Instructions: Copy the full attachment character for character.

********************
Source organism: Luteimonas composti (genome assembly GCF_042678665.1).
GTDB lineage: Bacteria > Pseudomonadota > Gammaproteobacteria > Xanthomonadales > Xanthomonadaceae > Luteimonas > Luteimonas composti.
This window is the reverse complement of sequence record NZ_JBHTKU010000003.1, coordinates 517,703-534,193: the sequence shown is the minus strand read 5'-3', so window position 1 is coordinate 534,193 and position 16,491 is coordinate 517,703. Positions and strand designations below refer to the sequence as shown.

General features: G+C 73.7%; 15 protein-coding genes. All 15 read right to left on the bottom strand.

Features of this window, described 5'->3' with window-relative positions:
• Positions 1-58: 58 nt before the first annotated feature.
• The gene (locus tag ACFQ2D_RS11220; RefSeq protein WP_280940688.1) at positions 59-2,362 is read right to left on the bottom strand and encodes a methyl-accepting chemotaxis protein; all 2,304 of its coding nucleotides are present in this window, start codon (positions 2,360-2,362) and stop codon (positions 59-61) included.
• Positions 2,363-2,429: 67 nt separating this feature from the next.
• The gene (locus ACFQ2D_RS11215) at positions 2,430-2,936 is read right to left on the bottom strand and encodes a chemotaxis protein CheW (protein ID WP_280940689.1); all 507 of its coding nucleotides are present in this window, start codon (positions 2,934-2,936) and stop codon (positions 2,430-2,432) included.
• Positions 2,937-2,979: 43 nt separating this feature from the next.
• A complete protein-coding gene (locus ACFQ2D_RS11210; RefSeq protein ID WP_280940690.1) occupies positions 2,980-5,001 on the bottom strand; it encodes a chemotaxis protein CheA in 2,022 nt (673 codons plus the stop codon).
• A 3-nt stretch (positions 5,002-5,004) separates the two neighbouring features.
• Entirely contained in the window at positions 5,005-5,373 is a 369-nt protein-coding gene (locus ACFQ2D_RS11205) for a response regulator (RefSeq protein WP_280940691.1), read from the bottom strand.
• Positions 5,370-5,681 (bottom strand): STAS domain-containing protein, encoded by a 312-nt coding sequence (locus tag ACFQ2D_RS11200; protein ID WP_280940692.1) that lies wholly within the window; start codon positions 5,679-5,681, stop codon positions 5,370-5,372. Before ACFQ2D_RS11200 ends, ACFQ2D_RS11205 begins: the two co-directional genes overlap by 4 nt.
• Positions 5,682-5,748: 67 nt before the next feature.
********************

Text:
Source organism: Luteimonas composti (genome assembly GCF_042678665.1).
GTDB lineage: Bacteria > Pseudomonadota > Gammaproteobacteria > Xanthomonadales > Xanthomonadaceae > Luteimonas > Luteimonas composti.
This window is the reverse complement of sequence record NZ_JBHTKU010000003.1, coordinates 517,703-534,193: the sequence shown is the minus strand read 5'-3', so window position 1 is coordinate 534,193 and position 16,491 is coordinate 517,703. Positions and strand designations below refer to the sequence as shown.

General features: G+C 73.7%; 15 protein-coding genes. All 15 read right to left on the bottom strand.

Features of this window, described 5'->3' with window-relative positions:
• Positions 1-58: 58 nt before the first annotated feature.
• The gene (locus tag ACFQ2D_RS11220; RefSeq protein WP_280940688.1) at positions 59-2,362 is read right to left on the bottom strand and encodes a methyl-accepting chemotaxis protein; all 2,304 of its coding nucleotides are present in this window, start codon (positions 2,360-2,362) and stop codon (positions 59-61) included.
• Positions 2,363-2,429: 67 nt separating this feature from the next.
• The gene (locus ACFQ2D_RS11215) at positions 2,430-2,936 is read right to left on the bottom strand and encodes a chemotaxis protein CheW (protein ID WP_280940689.1); all 507 of its coding nucleotides are present in this window, start codon (positions 2,934-2,936) and stop codon (positions 2,430-2,432) included.
• Positions 2,937-2,979: 43 nt separating this feature from the next.
• A complete protein-coding gene (locus ACFQ2D_RS11210; RefSeq protein ID WP_280940690.1) occupies positions 2,980-5,001 on the bottom strand; it encodes a chemotaxis protein CheA in 2,022 nt (673 codons plus the stop codon).
• A 3-nt stretch (positions 5,002-5,004) separates the two neighbouring features.
• Entirely contained in the window at positions 5,005-5,373 is a 369-nt protein-coding gene (locus ACFQ2D_RS11205) for a response regulator (RefSeq protein WP_280940691.1), read from the bottom strand.
• Positions 5,370-5,681 (bottom strand): STAS domain-containing protein, encoded by a 312-nt coding sequence (locus tag ACFQ2D_RS11200; protein ID WP_280940692.1) that lies wholly within the window; start codon positions 5,679-5,681, stop codon positions 5,370-5,372. Before ACFQ2D_RS11200 ends, ACFQ2D_RS11205 begins: the two co-directional genes overlap by 4 nt.
• Positions 5,682-5,748: 67 nt before the next feature.